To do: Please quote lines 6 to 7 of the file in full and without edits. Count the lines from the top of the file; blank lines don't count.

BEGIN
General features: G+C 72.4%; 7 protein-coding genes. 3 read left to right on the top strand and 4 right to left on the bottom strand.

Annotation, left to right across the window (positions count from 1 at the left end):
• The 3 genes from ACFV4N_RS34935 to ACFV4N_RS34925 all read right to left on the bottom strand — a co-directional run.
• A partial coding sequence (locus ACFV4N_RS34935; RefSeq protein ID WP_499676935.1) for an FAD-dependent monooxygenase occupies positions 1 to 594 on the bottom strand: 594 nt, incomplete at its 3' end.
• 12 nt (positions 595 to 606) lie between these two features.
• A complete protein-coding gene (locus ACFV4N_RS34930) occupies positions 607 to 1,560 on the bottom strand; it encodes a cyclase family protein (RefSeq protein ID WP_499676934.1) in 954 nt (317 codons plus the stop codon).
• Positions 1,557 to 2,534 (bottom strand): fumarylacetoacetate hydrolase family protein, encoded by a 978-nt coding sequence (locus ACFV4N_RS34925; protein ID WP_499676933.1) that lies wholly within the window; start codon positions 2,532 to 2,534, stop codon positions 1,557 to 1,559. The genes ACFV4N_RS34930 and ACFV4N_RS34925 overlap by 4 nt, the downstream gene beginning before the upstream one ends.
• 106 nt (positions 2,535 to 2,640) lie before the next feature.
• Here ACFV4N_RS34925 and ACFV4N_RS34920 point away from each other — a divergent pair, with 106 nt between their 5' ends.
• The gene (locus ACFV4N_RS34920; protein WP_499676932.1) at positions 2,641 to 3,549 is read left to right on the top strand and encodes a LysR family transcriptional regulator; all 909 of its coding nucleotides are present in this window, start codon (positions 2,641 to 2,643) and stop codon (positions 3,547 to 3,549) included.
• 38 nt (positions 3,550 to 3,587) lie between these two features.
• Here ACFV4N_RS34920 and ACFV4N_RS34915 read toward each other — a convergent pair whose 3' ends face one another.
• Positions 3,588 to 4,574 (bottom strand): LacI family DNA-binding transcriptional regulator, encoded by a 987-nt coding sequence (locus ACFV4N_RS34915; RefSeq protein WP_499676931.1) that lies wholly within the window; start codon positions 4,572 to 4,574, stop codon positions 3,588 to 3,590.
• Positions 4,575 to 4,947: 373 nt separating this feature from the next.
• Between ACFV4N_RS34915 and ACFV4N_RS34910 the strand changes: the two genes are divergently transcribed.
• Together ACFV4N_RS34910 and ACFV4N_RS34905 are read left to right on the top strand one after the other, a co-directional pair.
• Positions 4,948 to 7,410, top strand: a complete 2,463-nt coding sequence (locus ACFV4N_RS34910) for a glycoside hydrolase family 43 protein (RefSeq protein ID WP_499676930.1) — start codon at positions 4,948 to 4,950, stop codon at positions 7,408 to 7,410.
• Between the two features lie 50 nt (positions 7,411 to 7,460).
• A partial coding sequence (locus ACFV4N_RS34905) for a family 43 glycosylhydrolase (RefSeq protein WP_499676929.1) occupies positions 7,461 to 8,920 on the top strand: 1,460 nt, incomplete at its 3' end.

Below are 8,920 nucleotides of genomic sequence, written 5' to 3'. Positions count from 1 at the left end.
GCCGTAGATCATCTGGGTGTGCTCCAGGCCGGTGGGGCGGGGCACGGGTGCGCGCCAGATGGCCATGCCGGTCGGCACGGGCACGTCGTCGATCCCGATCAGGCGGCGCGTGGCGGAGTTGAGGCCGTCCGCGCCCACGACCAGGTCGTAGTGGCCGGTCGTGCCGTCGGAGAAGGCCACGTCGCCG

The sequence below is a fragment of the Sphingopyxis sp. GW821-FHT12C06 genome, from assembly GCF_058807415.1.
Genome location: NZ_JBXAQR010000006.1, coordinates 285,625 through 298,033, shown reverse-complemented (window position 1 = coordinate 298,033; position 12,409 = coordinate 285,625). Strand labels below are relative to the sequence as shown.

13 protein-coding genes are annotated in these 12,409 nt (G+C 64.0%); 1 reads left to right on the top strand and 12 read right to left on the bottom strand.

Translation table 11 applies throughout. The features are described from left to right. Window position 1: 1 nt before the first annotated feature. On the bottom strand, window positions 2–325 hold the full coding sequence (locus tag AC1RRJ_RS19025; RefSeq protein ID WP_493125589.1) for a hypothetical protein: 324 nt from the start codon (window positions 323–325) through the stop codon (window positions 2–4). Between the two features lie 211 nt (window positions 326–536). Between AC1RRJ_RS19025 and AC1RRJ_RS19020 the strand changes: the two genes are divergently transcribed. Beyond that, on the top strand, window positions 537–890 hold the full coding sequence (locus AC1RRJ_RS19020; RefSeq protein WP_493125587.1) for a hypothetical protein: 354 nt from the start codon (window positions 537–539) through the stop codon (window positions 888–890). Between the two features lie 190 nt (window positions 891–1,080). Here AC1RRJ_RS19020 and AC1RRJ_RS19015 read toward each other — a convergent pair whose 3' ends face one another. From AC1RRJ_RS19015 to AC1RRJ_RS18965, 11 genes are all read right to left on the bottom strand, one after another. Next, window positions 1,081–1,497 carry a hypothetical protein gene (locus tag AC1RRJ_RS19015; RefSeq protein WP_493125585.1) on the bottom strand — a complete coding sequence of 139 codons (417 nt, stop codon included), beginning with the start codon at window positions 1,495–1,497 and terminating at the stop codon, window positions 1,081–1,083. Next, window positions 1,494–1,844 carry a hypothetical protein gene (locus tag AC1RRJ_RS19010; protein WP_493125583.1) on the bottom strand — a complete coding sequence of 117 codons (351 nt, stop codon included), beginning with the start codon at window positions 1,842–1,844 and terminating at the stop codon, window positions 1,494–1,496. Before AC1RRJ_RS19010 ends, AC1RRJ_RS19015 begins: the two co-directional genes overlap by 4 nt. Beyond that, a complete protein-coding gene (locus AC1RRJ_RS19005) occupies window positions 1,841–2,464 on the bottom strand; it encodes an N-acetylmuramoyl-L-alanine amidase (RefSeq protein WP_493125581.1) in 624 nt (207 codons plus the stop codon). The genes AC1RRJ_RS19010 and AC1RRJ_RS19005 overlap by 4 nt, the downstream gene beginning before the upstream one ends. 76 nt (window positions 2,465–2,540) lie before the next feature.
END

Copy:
• A complete protein-coding gene (locus ACFV4N_RS34930) occupies positions 607 to 1,560 on the bottom strand; it encodes a cyclase family protein (RefSeq protein ID WP_499676934.1) in 954 nt (317 codons plus the stop codon).
• Positions 1,557 to 2,534 (bottom strand): fumarylacetoacetate hydrolase family protein, encoded by a 978-nt coding sequence (locus ACFV4N_RS34925; protein ID WP_499676933.1) that lies wholly within the window; start codon positions 2,532 to 2,534, stop codon positions 1,557 to 1,559. The genes ACFV4N_RS34930 and ACFV4N_RS34925 overlap by 4 nt, the downstream gene beginning before the upstream one ends.